The 5 Best Museum Heists in History

Travel Destination: Paris
Visitors take pictures of Leonardo da Vinci 'Mona Lisa' inside the Louvre museum on Feb. 28, 2014 in Paris. Christian Marquardt—Getty Images

Talk about a sinking feeling in your stomach

In honor of International Museum Day, we collected the five best museum heists in history. Just thank your lucky stars you weren’t a museum director during any of these thefts.

1) The Isabella Stewart Gardner Museum, The United States: On March 18, 1990, two thieves disguised as Boston Police officers demanded entrance to the Isabella Stewart Gardner Museum. They told the guard on patrol that they were responding to a disturbance, then drew him away from the alarm button and asked him to call his partner. The thieves then handcuffed both of them and threw them in the basement, where they duct-taped their hands and feet to pipes.

The bandits then stole around $500 million worth of priceless art, the largest art heist in history. Priceless works like Vermeer’s The Concert, Rembrandt’s Storm on the Sea of Galilee, and Manet’s Chez Tortoni were taken, never to be found again. Empty frames currently hang in some rooms of the Gardner museum where the paintings originally hung, and tourists visit to see the scene of the crime.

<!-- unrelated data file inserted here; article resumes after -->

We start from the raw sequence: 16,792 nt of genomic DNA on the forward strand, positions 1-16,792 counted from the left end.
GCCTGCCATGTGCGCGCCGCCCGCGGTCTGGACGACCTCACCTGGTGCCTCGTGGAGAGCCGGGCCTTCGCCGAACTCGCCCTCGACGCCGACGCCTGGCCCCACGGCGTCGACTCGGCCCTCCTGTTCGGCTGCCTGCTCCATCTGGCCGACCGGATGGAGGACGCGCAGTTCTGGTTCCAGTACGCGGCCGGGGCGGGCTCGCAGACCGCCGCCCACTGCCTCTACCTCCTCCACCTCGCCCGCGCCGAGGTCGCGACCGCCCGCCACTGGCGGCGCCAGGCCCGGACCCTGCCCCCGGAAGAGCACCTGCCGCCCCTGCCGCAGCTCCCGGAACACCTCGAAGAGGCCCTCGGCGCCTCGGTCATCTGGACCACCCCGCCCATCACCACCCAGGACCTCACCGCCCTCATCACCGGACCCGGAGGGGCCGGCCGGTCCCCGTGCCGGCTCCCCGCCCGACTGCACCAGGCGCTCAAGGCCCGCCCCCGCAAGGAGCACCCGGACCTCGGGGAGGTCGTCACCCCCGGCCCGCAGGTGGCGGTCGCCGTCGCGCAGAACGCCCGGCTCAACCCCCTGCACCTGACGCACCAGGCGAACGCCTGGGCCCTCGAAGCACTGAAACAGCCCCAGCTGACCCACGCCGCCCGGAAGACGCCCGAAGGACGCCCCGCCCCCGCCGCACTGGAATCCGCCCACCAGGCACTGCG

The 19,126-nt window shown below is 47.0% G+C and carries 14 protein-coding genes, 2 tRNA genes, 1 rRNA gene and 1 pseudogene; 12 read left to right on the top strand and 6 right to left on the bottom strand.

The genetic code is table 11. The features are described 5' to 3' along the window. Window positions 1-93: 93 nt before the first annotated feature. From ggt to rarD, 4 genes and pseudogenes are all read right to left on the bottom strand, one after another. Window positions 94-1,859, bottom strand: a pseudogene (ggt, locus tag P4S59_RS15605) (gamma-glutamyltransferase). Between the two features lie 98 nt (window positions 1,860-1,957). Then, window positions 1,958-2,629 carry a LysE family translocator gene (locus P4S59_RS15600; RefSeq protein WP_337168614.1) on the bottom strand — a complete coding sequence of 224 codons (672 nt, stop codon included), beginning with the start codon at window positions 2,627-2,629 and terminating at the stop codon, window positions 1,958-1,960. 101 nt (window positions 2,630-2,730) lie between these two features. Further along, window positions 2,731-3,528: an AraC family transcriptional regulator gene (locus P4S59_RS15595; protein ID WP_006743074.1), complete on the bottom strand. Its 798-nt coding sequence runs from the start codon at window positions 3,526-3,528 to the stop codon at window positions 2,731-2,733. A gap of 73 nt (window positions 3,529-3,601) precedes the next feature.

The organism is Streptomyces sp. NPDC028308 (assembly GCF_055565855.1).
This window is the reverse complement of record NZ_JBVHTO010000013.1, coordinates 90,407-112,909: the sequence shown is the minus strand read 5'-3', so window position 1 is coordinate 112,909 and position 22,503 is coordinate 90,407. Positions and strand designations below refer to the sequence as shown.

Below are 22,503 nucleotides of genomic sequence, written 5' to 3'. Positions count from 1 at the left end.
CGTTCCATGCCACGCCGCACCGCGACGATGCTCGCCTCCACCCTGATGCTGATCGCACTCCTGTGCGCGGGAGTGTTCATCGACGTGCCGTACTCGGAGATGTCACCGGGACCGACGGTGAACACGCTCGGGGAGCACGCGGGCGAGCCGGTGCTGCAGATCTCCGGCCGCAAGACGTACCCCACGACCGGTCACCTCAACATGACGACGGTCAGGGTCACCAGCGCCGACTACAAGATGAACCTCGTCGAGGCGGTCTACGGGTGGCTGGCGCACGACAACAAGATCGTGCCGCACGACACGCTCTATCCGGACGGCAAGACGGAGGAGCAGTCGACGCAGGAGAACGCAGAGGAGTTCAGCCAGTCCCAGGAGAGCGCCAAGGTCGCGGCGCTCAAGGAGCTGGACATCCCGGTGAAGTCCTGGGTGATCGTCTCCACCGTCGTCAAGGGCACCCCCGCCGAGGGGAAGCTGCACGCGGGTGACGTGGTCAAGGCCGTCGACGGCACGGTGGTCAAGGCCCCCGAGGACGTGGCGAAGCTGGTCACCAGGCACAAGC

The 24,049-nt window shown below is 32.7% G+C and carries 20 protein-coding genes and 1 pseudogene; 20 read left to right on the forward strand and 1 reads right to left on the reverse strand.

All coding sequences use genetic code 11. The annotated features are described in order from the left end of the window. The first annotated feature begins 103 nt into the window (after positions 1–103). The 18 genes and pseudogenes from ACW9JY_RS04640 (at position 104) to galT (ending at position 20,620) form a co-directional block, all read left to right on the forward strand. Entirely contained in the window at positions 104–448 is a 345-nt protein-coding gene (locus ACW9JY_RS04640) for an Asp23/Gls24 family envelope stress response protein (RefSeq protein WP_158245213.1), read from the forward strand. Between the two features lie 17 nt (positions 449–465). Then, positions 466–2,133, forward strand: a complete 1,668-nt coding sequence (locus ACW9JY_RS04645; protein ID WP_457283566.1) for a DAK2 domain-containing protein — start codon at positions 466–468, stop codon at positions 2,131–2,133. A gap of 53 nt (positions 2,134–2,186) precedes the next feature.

2) The Stockholm Museum, Sweden: Armed burglars stole $30 million worth of art by Renoir and Rembrandt from the Stockholm Museum on December 22, 2000. They staged two car explosions nearby to distract police, then a gunman with a semiautomatic terrorized the museum while his accomplishes grabbed a Rembrandt self-portrait and two Renoirs. Then the thieves escaped in a small boat.